You’ve been assessing the performance of your application. You’re confident that it’s functioning well. So, what next?
You can take it one step further and determine when exactly your application will break by pushing its limits. This is called breakpoint testing. It helps you identify the maximum requests per second that your application can handle before the performance degrades. Even if you don’t expect as many users as requests per second, it’s important to discover your application’s breakpoint and verify that your application can recover without a lot of effort. It also helps in understanding which component of your application fails first and why.
As the product manager for Azure Load Testing, I've been working with many customers to validate our preview release. Some of them have discovered their application’s breakpoint by testing different load configurations before noticing a performance degradation.
Let’s walk through the process. We’ll run a load test on a sample application hosted on an Azure App Service and Azure Cosmos DB to identify its breakpoint.
Configure your Apache JMeter script to generate linear load. Edit your JMX file to set the following values for your thread group, so that your load ramps up at a constant rate throughout the test:
Number of threads: The desired number of users per virtual users. We recommend setting the number of threads to a maximum of 250.
Ramp-up period: Duration of the test
Loop count: Infinite
Screenshot that shows linear load configured in a JMeter script.
Navigate to your Azure Load Testing resource in the Azure portal. Create a test by uploading your JMeter script with the following configuration:
On the Load tab, select the number of engine instances you want to run the test with. For the first test run, you can go ahead with the default of one engine instance.
On the Monitor tab, make sure to select your app component resources to monitor the server-side metrics.
Azure Load Testing will automatically create a test run. Observe the response time and error rate during the test run.
If you see a significant increase in response time or errors, then your application might have reached its breakpoint. You can skip ahead to Step 3 for more insight.
However, if the response time was constant throughout and there were no errors throughout the test (as you can see below), you need to increase the load to identify the breakpoint. We’ll go through this process next.
Screenshot that shows a test run with constant response time and no errors.
Step 2: Keep increasing the load:
Modify the test to increase the load.
On the test run dashboard, click on View all test runs.
Click on Configure and select Test.
On the Load tab, increase the number of engine instances. In this case, I have increased it to 3 engine instances.
Run the test and monitor your application’s response time and error responses for any degradation. If not, keep increasing the number of engine instances for the subsequent runs until you are able to identify the breakpoint.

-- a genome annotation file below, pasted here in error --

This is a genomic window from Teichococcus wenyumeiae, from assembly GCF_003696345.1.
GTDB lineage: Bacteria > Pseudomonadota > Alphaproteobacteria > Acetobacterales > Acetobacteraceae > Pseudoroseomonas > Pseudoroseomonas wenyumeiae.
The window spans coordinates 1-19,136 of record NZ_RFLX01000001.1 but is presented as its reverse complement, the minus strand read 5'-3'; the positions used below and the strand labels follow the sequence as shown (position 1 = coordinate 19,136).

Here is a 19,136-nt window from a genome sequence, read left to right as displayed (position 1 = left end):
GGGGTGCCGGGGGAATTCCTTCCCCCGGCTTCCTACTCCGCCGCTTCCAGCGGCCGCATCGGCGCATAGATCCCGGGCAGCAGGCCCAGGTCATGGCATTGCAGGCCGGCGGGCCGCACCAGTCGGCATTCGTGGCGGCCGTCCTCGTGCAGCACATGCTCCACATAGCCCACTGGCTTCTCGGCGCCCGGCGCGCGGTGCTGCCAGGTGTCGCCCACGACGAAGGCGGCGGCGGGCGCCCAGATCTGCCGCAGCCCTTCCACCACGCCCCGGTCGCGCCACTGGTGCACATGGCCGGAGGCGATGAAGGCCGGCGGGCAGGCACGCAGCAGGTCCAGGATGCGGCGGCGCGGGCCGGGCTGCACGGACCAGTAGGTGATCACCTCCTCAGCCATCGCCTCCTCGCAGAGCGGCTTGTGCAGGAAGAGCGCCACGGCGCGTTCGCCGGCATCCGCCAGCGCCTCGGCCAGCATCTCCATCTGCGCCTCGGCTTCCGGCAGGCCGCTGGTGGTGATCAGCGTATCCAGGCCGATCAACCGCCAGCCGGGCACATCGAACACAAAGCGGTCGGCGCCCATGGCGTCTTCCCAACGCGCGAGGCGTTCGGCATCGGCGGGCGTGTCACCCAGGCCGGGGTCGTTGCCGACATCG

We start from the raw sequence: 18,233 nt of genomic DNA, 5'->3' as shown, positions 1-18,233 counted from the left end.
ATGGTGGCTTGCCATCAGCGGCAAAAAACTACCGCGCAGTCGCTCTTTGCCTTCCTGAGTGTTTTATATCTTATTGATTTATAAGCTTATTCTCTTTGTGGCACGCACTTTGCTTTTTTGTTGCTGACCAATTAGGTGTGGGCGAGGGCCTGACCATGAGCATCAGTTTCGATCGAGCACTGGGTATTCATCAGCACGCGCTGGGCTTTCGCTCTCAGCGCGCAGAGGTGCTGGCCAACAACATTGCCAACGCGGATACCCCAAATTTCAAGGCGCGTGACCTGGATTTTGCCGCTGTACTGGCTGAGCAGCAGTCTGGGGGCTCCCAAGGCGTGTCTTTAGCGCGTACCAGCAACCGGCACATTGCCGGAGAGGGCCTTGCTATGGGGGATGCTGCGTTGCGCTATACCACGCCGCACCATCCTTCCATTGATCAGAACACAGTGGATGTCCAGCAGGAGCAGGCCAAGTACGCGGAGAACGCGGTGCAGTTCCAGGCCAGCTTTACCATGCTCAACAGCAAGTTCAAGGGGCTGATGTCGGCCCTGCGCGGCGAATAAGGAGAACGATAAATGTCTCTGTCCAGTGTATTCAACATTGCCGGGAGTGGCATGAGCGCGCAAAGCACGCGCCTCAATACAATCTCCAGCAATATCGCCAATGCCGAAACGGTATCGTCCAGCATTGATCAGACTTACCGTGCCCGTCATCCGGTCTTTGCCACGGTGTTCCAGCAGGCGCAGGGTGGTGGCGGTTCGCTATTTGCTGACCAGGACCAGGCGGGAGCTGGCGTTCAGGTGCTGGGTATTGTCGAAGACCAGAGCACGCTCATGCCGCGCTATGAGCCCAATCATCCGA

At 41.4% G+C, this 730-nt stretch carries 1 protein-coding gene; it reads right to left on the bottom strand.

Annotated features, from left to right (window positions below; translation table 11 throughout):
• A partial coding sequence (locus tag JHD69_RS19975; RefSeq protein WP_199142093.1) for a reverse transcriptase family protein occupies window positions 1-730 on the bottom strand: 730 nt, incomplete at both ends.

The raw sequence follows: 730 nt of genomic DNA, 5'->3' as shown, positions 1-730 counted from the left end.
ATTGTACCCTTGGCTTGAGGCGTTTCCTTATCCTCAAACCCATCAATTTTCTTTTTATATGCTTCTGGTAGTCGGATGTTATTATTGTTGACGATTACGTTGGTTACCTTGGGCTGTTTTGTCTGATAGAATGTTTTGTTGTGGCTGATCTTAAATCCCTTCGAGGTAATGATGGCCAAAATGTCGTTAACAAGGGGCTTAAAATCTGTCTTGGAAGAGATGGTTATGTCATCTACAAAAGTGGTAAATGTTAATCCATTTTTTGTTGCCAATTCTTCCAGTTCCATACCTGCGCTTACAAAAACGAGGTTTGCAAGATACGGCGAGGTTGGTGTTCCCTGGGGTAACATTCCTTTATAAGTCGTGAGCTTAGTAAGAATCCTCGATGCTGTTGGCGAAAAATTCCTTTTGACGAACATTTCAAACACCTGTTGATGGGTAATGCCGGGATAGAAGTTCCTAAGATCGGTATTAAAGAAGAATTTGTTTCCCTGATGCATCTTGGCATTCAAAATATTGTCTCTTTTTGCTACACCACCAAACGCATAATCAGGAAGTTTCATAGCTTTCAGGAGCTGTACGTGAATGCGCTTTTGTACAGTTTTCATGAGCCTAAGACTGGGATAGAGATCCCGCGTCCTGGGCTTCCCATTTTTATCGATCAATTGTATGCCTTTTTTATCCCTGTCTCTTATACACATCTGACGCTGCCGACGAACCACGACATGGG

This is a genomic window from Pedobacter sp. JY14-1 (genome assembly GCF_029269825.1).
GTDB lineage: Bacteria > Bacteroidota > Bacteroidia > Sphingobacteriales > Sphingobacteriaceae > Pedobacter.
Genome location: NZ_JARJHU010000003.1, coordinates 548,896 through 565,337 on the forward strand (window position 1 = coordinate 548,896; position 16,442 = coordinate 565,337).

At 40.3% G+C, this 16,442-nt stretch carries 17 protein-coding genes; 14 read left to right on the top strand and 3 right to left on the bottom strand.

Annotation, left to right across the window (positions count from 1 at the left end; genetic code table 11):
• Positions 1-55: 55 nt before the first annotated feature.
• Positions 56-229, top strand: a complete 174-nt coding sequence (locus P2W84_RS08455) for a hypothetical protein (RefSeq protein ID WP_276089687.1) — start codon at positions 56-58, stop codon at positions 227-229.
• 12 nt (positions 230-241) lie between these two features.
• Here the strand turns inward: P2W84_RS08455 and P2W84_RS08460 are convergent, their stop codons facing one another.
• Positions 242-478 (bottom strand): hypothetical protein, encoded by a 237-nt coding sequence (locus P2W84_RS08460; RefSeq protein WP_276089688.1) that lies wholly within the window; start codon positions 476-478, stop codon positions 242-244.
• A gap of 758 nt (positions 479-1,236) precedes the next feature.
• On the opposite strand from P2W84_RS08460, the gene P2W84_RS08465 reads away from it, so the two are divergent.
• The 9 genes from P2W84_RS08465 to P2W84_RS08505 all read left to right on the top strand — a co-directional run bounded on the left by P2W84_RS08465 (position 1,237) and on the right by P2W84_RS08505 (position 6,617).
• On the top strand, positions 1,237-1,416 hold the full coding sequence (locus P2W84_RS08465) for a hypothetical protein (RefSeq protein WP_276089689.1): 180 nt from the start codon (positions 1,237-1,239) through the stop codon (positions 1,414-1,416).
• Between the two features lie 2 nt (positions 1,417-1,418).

Notice below that the test run I ran for this application shows a sudden increase in the response times and errors. At the same time, the number of requests per second reduced significantly.
Screenshot that shows a sudden increase in the response times and error responses.
Step 3: Discover the breakpoint
During the test, as the number of virtual users increases, after a point we see significant increase in the response time and the number of errors. Depending on your requirements, when you see a significant increase in response times and errors as your users increase, you can consider any point during this period as the application’s breakpoint. For example, if your application requires an error rate of zero percent, you can consider it a breakpoint when errors first start appearing during your test. Or if the application’s response time is critical, then the breakpoint occurs when the response time exceeds a threshold you set. In this case, I’m defining the breakpoint when the application starts to return 500 errors. The breakpoint for aggregate requests is 215 requests per sec. If your application does not meet the minimum acceptance criteria of requests per second, then it requires tuning.
Screenshot that shows the application's breakpoint in the requests per second chart.
Step 4: Determine the failing components
By monitoring the server-side metrics, you can identify which component failed first. As you can see from the metrics for this sample application, the Azure App Service plan, the CPU percentage, and the Memory percentage metrics are within an acceptable range. Notice that the Normalized RU Consumption metric shows that the database reached 100 percent resource utilization at the breakpoint. Increasing the provisioned throughput of the database might improve performance.
Screenshot that shows resource utilization of server side components.
In summary, we looked at how to determine an application’s breakpoint using Azure Load Testing. We also went through how to use criteria to determine which application components act as the first bottleneck at the breakpoint. Use the comments section to let the community know if you were able to discover a breakpoint during your test run. If you have any feedback on Azure Load Testing, let us know using our feedback forum.